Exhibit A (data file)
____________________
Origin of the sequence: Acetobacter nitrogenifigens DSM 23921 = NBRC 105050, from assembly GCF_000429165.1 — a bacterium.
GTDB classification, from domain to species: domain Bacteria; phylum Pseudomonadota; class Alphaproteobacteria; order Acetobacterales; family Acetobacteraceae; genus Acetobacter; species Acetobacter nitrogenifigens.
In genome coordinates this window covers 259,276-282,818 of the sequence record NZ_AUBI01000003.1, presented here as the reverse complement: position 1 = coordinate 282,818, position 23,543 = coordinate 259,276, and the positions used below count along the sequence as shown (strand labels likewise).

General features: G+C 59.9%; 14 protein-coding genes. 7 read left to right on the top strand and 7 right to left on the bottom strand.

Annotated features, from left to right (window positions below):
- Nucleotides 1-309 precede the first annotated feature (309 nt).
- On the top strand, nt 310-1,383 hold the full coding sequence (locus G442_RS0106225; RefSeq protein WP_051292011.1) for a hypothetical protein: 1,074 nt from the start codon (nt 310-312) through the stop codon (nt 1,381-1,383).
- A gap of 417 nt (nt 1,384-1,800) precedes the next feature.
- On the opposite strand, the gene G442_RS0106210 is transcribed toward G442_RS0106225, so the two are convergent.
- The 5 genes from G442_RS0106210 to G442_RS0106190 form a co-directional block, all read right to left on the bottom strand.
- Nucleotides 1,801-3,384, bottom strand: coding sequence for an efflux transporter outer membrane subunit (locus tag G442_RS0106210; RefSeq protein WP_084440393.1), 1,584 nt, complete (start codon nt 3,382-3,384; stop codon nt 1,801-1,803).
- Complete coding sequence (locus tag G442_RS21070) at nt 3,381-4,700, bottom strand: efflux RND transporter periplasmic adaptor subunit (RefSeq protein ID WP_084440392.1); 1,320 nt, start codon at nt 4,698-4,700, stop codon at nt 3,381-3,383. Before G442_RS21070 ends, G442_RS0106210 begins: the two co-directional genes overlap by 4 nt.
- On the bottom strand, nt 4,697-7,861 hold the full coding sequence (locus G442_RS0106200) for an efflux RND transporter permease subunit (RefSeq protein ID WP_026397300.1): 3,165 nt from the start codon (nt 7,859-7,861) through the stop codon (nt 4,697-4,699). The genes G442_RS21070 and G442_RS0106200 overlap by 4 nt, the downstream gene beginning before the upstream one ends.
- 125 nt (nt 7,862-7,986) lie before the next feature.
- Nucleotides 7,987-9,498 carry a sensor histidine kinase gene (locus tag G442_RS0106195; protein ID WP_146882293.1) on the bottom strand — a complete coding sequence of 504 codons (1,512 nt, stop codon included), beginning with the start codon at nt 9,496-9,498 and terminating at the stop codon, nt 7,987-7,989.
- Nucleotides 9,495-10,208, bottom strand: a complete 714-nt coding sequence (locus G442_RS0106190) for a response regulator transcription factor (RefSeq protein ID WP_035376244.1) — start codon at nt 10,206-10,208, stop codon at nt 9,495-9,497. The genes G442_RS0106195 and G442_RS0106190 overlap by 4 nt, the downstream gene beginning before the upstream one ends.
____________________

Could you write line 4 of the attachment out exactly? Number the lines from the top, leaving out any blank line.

General features: G+C 59.9%; 14 protein-coding genes. 7 read left to right on the top strand and 7 right to left on the bottom strand.